What service have you rendered? It's a question directed out and away from the self.

It's a good question.

And today, as I turn 40, is a good time to start answering.

Saturday, November 20, 2010

I Think, Therefore I Get Hit

He was only sorting pears. Pitching the rotting ones into a can across the fruit aisle.

But when he went to throw, I ducked.

Or, rather, bobbed--to use the boxing term, because it's boxing that caused this reaction. Specifically, the punches to the ribcage I had endured the evening before.

Trainers train by punching where you're exposed, because you won't leave those elbows up for long. Whether a punch or pear is coming at you, there's no time to think; only the motions practiced thousands of times will save you.

Not thinking: not my specialty.

A barrage of punches were thrown before I determined that nothing creative was required of me, that I simply needed to freakin' get outta the way. I had been paired with the teacher to shadowbox, to theoretically take turns jabbing or weaving in air, but Emily would have none of that. I'd weave and she'd punch me in the gut. I'd jab and she'd slap my arm. No, I wasn't to move my feet. I was to stay six inches from her nose, and face what was coming.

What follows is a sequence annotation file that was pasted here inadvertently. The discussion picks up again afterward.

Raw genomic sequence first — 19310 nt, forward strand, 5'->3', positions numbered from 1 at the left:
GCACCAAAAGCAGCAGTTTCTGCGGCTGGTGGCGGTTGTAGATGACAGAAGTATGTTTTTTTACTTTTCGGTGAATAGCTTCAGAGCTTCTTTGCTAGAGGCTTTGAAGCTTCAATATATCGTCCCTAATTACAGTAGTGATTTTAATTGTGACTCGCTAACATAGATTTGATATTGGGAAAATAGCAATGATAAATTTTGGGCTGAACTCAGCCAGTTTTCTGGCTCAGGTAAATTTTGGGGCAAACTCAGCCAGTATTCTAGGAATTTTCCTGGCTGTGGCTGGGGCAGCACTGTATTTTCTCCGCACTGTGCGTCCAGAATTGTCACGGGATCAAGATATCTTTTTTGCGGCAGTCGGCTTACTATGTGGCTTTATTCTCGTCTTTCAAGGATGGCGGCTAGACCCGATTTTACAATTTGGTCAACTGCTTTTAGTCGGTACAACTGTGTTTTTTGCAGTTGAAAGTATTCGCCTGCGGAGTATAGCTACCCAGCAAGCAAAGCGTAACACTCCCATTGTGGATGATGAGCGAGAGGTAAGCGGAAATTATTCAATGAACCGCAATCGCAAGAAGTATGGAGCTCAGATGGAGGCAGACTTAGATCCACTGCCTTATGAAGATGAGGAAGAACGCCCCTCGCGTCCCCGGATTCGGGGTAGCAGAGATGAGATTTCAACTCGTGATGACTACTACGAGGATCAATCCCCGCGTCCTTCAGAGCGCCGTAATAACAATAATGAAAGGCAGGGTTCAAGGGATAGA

It worked. Not thinking--reacting--kicked in. Removing my glasses helped some (knucklehead had me paranoid), my mind blurring with my vision. But mostly it was the hits that knocked the thinking out of me.

I have to say, It was kinda nice.

Thursday, November 18, 2010

Thanksgiving's Back Door

Burnside Writers Collective has published another piece of mine: Thanksgiving's Back Door, an essay on last Thanksgiving at the homeless shelter where I taught theatre.

While there, check out their other offerings, as well as my two previous writings: Activist: The Origin Story and When Poodles Cry.

Tuesday, November 16, 2010

Found On My Camera

An entire blog could be dedicated to this.

With two boys, ages 10 and 7, sneaking the camera at their will, we're approaching a record number of pictures, mostly of our bunny. Too, I am now quite familiar with the appearance of my backside as it stands cooking dinner, or walks up stairs.

Thus, with this photo, a new series: Found On My Camera. Captions welcome.

Monday, November 15, 2010

And The Winner Is